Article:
The dusky flathead (platycephalus fuscus) is the largest of all our flathead species and it can grow to a maximum length of 150cm. Although this would be rare these days, with any fish caught around the metre mark considered a trophy sized specimen. The dusky is distinguishable by the distinctive bluey black dot on its tail and a few darkish bars that run across the rear end of the fish’s back.
While the dot on its tail is a permanent mark, you will never catch a flathead with the same colour twice because they are the masters of camouflage and can change colour in order to blend in with their surroundings. If you also take into account that they have eyes on the top of their heads for bilateral vision and a large mouth matched with an ability to strike with a lightning burst of speed, it makes the dusky an amazing ambush predator.
Unlike most fish that have to continuously swim around in search of their prey, flathead prefer to lay on the bottom in a strategically placed position to wait for prey to come to them. Flatties could never be considered fussy fish when it comes to their gluttonous dietary intake and will strike out at anything that comes into their zone, making them a great species to target.
Some of the best locations to find them are along the fringes of seagrass beds and around the edges of sand and mud banks.
Deep channels that run between sandbanks are other preferred ambush places, as are deep holes. The sandy spots between broken reef areas will also hold fish as will across the front of feeder creeks and drains.
Times and tides
Flathead can be pursued on any tide but my favourite is on the first couple of hours of the run-out.
The significance of this period is in relation to the flatties knowing baitfish that might be harbouring in shallow areas on the top of the tide may be forced to retreat back into deeper water as the tide drops. Some examples of this could be small baitfish and crustaceans that often seek refuge in a seagrass bed or over the top of a yabby bank being left with no choice other than to retreat back into deep water with the falling tide because on some occasions these areas will become totally exposed. The run-out tide will often force bait that may be lying in feeder creeks and drains to return to the main channel and it makes perfect sense that the mouth of these spots is an ideal place for flatties to wait and hunt.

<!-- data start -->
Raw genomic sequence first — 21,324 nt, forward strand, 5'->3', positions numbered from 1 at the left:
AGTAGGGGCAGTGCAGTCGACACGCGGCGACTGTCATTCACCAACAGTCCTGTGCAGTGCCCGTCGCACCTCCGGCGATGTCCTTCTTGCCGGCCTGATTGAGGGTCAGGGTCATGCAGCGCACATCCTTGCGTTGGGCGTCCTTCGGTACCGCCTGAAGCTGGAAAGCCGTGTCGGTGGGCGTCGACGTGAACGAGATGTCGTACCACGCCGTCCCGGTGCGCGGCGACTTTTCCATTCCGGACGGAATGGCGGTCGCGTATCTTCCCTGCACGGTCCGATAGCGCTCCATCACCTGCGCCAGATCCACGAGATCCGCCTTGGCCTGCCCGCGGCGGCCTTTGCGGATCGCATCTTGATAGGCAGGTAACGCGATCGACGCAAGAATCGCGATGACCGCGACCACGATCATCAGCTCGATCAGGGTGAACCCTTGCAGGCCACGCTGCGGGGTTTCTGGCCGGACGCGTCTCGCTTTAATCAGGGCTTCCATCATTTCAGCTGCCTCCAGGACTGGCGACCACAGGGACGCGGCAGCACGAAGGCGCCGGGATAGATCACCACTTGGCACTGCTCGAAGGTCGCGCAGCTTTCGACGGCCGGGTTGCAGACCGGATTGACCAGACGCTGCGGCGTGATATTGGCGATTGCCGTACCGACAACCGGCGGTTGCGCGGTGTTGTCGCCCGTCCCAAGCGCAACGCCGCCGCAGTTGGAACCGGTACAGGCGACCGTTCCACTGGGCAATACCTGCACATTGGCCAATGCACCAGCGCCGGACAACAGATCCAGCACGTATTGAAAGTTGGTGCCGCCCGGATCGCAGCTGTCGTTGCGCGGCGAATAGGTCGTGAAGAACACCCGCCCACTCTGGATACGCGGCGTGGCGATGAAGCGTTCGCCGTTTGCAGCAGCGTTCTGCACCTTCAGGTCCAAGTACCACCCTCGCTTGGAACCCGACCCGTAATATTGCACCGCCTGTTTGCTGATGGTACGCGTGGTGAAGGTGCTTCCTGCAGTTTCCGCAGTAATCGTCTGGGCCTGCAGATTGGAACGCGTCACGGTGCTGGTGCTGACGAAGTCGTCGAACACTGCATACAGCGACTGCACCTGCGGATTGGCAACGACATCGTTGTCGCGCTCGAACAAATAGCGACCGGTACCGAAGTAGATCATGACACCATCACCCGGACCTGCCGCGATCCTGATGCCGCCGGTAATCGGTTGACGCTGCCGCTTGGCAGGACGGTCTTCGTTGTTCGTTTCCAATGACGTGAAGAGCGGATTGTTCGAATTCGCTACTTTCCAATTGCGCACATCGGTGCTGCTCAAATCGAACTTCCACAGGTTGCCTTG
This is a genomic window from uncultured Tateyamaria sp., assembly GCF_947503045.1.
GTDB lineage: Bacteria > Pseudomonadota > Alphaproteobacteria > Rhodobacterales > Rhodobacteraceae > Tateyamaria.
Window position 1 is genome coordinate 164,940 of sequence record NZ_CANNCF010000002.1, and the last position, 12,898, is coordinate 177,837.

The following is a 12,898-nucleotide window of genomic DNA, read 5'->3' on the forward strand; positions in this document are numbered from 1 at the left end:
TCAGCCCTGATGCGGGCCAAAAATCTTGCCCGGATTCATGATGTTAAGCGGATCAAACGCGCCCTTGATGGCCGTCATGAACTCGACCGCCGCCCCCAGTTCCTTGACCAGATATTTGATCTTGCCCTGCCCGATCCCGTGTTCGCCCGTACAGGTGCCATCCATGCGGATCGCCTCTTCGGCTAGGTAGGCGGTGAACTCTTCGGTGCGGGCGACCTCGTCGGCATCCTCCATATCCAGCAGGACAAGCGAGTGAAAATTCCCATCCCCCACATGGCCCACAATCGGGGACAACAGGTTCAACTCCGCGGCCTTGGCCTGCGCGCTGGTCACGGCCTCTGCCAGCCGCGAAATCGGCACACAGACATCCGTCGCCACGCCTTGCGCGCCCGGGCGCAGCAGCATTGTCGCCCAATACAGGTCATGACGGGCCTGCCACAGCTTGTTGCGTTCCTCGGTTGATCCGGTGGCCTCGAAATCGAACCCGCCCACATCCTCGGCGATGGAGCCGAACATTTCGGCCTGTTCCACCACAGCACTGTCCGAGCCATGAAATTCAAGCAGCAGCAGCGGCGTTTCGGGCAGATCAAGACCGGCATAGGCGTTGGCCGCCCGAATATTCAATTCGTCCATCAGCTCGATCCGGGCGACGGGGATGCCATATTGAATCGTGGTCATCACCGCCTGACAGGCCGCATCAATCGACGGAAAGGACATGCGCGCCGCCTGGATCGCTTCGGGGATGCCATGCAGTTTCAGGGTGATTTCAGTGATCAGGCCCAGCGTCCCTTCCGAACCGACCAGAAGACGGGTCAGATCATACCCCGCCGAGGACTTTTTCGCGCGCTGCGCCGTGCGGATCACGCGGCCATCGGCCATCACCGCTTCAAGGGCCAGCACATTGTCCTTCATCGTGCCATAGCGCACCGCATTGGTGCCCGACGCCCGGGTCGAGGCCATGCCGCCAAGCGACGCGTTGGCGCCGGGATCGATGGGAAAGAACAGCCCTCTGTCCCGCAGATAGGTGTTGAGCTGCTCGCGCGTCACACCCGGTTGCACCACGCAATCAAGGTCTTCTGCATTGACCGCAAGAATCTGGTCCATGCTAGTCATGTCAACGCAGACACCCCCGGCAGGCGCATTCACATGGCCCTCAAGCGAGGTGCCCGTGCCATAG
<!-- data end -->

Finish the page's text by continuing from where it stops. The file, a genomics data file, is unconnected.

I have already discussed that these fish are random feeders and will lash out at anything, but there are some stand-out baits that a flattie just can’t ignore, with the first of these being whitebait and frogmouth pilchards.
Both these baits can be cast out and left static but to achieve better results, try drifting them behind the boat with the tide or you can cast them out and retrieve with a slow stop-start action that makes them seem more lifelike.
Live baits such as herring and mullet are also top performers, with the small poddy mullet being my first choice as they are easier to keep alive than herring and at times the bream smash the herring before the flatties get the chance.
It would be a fair bet these days that plastics are the biggest selling lures for anglers in pursuit of flathead and fair enough as they are easy to use and fish can’t resist scoffing them. There are numerous variations when it comes to the correct technique for using plastics but I usually stick to a very basic pattern that gets great results. My system involves giving the tip of the rod three one foot lifts and then letting the lure sink, taking up the slack line and then repeating this rhythmic action.
Just about all the strikes that occur when using plastics come when the lure is falling back to the bottom, so for this reason I always have my rod tip around eye level and vigilantly watch my line ready to take up the slack in order to put instant pressure on the fish’s mouth. Another technique
Tea bagging is based on fishing the deeper holes where I locate bait on my sounder and positioning the boat directly over the top of it. I commence the same three short lifts as mentioned but instead of winding the lure up, I keep bagging it until the boat drifts off the mark.